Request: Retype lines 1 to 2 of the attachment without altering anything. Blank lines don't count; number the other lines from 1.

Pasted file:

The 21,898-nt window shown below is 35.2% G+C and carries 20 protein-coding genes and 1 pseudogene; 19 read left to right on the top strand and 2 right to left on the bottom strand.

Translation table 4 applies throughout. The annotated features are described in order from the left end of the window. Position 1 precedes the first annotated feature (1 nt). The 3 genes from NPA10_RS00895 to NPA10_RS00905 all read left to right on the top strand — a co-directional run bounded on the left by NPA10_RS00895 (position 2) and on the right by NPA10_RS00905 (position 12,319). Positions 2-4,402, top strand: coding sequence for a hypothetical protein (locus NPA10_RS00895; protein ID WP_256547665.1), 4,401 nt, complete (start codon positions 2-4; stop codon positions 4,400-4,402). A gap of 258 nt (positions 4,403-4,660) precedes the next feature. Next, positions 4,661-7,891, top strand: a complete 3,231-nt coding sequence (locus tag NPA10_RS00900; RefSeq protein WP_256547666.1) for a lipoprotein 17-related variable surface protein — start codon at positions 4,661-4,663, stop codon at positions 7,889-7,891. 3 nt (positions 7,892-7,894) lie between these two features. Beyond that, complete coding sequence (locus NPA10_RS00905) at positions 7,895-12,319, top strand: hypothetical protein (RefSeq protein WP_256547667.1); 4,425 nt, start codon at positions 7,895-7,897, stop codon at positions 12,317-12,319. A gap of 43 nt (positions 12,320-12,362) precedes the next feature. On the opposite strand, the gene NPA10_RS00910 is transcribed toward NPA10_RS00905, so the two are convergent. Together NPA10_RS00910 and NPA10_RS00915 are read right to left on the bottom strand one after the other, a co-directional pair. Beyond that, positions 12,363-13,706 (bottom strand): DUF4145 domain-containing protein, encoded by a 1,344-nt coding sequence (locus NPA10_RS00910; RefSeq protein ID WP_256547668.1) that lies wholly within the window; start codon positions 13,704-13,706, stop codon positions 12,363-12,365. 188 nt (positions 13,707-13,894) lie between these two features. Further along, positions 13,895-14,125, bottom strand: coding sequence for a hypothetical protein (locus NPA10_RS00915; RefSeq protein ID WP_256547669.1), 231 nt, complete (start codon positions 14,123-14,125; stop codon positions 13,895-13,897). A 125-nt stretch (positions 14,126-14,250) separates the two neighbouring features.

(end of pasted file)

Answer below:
The 21,898-nt window shown below is 35.2% G+C and carries 20 protein-coding genes and 1 pseudogene; 19 read left to right on the top strand and 2 right to left on the bottom strand.

Translation table 4 applies throughout. The annotated features are described in order from the left end of the window. Position 1 precedes the first annotated feature (1 nt). The 3 genes from NPA10_RS00895 to NPA10_RS00905 all read left to right on the top strand — a co-directional run bounded on the left by NPA10_RS00895 (position 2) and on the right by NPA10_RS00905 (position 12,319). Positions 2-4,402, top strand: coding sequence for a hypothetical protein (locus NPA10_RS00895; protein ID WP_256547665.1), 4,401 nt, complete (start codon positions 2-4; stop codon positions 4,400-4,402). A gap of 258 nt (positions 4,403-4,660) precedes the next feature. Next, positions 4,661-7,891, top strand: a complete 3,231-nt coding sequence (locus tag NPA10_RS00900; RefSeq protein WP_256547666.1) for a lipoprotein 17-related variable surface protein — start codon at positions 4,661-4,663, stop codon at positions 7,889-7,891. 3 nt (positions 7,892-7,894) lie between these two features. Beyond that, complete coding sequence (locus NPA10_RS00905) at positions 7,895-12,319, top strand: hypothetical protein (RefSeq protein WP_256547667.1); 4,425 nt, start codon at positions 7,895-7,897, stop codon at positions 12,317-12,319. A gap of 43 nt (positions 12,320-12,362) precedes the next feature. On the opposite strand, the gene NPA10_RS00910 is transcribed toward NPA10_RS00905, so the two are convergent. Together NPA10_RS00910 and NPA10_RS00915 are read right to left on the bottom strand one after the other, a co-directional pair. Beyond that, positions 12,363-13,706 (bottom strand): DUF4145 domain-containing protein, encoded by a 1,344-nt coding sequence (locus NPA10_RS00910; RefSeq protein ID WP_256547668.1) that lies wholly within the window; start codon positions 13,704-13,706, stop codon positions 12,363-12,365. 188 nt (positions 13,707-13,894) lie between these two features. Further along, positions 13,895-14,125, bottom strand: coding sequence for a hypothetical protein (locus NPA10_RS00915; RefSeq protein ID WP_256547669.1), 231 nt, complete (start codon positions 14,123-14,125; stop codon positions 13,895-13,897). A 125-nt stretch (positions 14,126-14,250) separates the two neighbouring features.